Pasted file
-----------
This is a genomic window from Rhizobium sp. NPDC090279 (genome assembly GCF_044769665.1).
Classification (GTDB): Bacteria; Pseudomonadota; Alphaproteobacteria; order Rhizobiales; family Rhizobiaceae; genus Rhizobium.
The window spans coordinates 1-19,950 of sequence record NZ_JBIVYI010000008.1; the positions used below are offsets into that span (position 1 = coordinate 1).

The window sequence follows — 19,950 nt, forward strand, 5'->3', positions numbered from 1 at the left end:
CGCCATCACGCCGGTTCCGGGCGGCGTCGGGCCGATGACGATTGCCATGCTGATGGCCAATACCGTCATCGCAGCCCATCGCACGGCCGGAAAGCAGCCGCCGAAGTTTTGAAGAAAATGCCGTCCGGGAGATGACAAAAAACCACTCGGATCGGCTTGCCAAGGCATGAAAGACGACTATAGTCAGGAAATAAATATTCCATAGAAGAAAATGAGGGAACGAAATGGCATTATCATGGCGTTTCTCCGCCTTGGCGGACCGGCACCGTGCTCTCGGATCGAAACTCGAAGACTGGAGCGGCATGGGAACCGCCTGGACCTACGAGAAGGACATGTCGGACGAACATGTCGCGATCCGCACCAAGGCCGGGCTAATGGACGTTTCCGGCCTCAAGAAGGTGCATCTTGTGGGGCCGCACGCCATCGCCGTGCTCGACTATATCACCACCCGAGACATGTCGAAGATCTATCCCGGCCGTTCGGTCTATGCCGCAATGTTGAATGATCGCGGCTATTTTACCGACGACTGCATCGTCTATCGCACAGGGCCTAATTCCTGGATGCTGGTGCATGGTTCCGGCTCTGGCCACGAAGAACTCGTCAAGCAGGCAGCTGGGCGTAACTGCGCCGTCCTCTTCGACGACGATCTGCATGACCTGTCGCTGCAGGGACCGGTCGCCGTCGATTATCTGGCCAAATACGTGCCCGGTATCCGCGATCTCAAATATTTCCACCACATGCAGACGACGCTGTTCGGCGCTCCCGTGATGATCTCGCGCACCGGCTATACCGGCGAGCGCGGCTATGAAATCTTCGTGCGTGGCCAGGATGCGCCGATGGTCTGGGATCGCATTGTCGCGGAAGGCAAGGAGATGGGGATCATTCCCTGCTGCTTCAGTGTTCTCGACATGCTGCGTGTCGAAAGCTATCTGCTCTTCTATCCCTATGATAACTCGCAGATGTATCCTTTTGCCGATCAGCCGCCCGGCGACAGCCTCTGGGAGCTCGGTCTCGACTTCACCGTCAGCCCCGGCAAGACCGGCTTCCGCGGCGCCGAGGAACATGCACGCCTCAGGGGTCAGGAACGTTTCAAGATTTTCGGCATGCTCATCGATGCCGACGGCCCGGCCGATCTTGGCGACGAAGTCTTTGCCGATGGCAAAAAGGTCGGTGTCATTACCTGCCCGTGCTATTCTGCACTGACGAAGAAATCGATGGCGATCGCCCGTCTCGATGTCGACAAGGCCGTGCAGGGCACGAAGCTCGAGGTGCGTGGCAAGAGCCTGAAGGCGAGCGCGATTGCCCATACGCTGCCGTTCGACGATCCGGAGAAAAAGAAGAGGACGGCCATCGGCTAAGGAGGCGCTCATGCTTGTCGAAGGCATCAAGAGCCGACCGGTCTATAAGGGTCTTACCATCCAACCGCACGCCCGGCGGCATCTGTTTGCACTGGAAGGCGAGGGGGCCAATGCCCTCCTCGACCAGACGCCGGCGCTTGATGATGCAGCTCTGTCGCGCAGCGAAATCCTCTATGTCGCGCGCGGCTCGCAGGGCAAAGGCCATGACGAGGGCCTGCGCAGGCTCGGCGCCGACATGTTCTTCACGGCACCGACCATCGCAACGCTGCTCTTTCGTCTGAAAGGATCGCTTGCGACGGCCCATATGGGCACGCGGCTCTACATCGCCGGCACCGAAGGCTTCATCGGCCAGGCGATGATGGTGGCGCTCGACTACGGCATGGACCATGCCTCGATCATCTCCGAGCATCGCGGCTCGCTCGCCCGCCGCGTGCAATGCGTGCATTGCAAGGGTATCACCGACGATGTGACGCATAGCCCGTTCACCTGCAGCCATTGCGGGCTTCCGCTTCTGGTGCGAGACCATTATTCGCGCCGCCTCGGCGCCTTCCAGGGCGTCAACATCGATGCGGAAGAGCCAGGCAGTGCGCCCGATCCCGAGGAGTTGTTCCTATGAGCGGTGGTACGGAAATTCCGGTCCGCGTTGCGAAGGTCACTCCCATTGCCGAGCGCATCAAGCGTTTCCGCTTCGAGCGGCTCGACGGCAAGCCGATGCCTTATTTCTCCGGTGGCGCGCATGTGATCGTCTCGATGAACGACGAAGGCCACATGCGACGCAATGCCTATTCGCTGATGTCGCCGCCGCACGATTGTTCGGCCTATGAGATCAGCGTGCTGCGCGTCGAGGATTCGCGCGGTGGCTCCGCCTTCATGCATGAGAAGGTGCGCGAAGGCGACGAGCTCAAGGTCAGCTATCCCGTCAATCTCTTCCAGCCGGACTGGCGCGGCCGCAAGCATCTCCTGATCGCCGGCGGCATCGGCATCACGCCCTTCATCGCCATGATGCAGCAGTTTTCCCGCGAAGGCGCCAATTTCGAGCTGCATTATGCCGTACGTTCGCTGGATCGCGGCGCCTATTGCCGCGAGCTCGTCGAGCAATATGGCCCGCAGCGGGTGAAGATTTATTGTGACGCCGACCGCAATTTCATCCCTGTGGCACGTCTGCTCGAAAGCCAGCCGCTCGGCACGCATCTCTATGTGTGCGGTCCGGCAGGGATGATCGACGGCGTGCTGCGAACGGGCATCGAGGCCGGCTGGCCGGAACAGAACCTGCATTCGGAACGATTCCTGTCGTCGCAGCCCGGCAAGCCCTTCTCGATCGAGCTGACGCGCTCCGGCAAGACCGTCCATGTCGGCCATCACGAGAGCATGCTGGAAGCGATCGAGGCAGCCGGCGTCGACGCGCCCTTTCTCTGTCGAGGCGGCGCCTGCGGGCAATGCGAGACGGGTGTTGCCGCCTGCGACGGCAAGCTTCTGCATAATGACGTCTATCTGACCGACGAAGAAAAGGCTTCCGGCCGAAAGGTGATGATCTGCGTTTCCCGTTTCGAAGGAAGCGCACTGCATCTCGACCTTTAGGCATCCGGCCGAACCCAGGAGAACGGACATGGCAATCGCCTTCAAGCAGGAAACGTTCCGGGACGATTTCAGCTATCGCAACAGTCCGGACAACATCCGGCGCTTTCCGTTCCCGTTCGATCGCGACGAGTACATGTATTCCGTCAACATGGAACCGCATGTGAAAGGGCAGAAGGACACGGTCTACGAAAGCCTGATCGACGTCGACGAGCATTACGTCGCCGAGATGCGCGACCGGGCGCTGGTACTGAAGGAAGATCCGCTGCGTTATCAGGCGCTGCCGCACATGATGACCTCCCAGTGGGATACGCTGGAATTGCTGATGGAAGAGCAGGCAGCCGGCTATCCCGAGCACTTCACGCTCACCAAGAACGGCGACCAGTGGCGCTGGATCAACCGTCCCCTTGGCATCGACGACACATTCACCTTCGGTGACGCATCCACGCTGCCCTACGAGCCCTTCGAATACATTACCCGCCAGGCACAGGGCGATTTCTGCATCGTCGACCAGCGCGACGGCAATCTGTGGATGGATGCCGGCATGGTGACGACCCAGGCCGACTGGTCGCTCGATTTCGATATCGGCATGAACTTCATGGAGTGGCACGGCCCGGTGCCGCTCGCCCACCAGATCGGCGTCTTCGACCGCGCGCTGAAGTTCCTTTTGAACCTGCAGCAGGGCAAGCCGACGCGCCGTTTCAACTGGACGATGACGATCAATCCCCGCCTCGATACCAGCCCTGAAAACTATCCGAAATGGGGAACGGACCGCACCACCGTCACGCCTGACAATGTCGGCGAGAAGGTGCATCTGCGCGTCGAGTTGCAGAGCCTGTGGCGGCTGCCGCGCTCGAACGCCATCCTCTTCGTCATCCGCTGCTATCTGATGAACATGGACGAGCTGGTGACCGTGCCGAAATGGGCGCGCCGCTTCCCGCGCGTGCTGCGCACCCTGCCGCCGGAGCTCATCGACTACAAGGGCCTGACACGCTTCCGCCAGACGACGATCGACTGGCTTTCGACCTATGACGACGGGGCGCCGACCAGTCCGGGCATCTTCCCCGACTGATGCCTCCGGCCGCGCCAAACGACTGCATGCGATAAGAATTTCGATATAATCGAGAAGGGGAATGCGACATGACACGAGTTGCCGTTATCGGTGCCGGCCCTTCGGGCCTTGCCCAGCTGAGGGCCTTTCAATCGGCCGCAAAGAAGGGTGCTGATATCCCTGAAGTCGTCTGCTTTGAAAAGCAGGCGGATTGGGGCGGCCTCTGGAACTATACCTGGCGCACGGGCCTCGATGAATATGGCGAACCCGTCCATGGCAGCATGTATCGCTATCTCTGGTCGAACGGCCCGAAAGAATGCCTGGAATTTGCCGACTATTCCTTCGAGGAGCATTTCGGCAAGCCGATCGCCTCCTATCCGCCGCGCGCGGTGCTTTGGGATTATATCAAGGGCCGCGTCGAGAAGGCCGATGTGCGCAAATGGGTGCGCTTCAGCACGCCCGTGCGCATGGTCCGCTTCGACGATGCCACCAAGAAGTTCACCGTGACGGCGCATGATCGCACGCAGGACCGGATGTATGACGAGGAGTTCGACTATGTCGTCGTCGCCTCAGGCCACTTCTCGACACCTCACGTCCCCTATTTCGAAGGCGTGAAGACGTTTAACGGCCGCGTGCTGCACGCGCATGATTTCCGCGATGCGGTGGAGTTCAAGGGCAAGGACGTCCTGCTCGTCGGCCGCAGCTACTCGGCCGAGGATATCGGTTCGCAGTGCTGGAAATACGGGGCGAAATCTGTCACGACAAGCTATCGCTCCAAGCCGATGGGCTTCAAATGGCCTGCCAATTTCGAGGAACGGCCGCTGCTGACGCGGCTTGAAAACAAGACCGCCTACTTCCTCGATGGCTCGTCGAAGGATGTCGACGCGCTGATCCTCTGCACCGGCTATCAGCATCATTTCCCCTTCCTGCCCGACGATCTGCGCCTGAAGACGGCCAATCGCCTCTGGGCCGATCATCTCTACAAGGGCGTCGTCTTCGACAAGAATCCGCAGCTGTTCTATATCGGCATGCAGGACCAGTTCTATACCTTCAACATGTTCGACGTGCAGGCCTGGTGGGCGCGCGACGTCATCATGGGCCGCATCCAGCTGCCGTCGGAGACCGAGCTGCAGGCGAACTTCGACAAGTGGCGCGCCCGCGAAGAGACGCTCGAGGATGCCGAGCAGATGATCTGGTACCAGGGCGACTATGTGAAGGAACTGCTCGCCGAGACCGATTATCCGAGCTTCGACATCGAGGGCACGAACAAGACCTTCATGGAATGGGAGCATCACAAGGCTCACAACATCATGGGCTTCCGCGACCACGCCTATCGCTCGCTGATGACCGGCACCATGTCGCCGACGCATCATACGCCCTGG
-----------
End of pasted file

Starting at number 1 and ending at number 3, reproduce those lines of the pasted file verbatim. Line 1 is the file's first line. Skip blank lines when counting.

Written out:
This is a genomic window from Rhizobium sp. NPDC090279 (genome assembly GCF_044769665.1).
Classification (GTDB): Bacteria; Pseudomonadota; Alphaproteobacteria; order Rhizobiales; family Rhizobiaceae; genus Rhizobium.
The window spans coordinates 1-19,950 of sequence record NZ_JBIVYI010000008.1; the positions used below are offsets into that span (position 1 = coordinate 1).